Publication details

Životní a profesní zkušenost jako skryté determinanty jednání učitelů

Title in English Life and professional teachers‘experience: underlying determinants of teachers‘conduct


Year of publication 2016
Type Article in Periodical
Magazine / Source Civilia
MU Faculty or unit

Faculty of Education

Web Civilia - odborná revue pro didaktiku společenských věd
Field Pedagogy and education
Keywords case study; the subjective teacher’s theory; teachers’ professional development; teacher-expert; the underlying determinants of teacher conduct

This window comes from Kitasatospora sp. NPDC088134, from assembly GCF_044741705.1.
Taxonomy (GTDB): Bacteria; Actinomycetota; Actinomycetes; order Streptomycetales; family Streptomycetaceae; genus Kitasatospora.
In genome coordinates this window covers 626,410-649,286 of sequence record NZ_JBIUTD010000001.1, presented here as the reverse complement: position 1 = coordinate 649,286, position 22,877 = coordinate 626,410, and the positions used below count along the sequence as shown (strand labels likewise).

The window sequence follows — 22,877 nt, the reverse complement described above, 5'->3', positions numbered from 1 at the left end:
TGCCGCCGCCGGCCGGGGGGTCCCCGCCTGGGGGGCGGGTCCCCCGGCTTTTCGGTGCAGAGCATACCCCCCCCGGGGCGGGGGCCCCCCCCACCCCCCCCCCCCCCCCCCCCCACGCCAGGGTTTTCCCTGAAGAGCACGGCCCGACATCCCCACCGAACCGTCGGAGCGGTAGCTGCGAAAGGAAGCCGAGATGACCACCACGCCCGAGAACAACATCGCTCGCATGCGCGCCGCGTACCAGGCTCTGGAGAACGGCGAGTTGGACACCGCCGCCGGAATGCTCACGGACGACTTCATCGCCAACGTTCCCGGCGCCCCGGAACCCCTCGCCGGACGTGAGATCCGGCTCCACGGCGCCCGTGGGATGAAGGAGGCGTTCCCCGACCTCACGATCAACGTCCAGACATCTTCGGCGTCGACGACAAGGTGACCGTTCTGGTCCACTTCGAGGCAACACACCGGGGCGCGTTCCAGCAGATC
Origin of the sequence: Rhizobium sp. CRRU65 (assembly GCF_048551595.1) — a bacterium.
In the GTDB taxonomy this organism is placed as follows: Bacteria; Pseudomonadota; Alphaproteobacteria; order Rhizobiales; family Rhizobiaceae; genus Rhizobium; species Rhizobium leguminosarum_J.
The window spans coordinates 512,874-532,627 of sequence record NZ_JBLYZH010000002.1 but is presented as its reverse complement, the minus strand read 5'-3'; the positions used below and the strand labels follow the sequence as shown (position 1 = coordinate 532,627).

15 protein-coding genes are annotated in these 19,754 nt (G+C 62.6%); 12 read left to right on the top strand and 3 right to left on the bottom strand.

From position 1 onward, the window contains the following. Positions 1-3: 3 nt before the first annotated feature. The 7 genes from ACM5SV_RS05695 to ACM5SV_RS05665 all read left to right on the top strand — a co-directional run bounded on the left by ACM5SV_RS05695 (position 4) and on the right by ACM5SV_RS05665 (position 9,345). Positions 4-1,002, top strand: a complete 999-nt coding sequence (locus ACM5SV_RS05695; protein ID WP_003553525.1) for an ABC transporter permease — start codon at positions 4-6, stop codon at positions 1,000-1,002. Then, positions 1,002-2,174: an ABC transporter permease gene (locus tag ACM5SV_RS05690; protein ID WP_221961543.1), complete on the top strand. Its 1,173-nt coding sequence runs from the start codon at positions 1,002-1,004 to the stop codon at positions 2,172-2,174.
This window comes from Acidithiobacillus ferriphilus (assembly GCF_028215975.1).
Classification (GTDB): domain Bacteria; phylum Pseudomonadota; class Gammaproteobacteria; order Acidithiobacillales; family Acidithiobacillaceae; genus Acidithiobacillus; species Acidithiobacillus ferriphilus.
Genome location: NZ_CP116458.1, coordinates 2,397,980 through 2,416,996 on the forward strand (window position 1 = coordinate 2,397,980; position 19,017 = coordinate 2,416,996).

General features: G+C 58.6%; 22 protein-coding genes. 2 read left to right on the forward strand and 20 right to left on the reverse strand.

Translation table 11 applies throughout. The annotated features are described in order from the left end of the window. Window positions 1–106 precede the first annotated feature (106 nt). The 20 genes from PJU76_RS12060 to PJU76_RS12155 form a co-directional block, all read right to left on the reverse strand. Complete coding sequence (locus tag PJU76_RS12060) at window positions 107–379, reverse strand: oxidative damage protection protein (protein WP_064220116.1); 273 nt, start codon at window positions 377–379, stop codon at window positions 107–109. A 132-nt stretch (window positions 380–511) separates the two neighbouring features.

Description The study presents a partial outcome of two years collaboration with two civics teachers practising at two different second level Prague elementary schools. It intercepts them at the top of professional development (Mareš, 2013, pp. 437-438), therefore, as experienced and expert teachers (Gudmundsdottir & Shulman, 1987; Píšová et al., 2013). The chosen teachers have got certain professional and closer branch insight, teaching in comparable terms (the "inclusive" elementary schools with a strong, publicly known vision). The research was aiming at capturing a portrait of underlying determinants of their actions through contrasting their subjective teachers’ theories and their classroom behaviour. It was indicated that the origins of their underlying determinants concerning teaching content, setting of teaching objectives and a subject philosophy roots most likely in their professional experience and formal education. The study enlightens the relationship and connection between thinking, acting and professional and personal life in two cases. The study uses a methodology adapted from the research program Subjective Theories and related research tradition (Groeben et al., 1988; Koubek & Janik, 2015). Methodological research symptom, but a problem deserving attention as well, is the emic perspective (Švaříček & Šeďová, 2007, pp. 15-18): the research including the interpretation and validation of its results proceeds in two distinct, complementary perspectives of the researcher and the researched subjects. This principle, if implemented consistently – and it has been described and documented in the study – clarifies results and strengthens desired triangulation of the data collection and interpretation in mainly qualitative research design (Švaříček & Šeďová, 2007).
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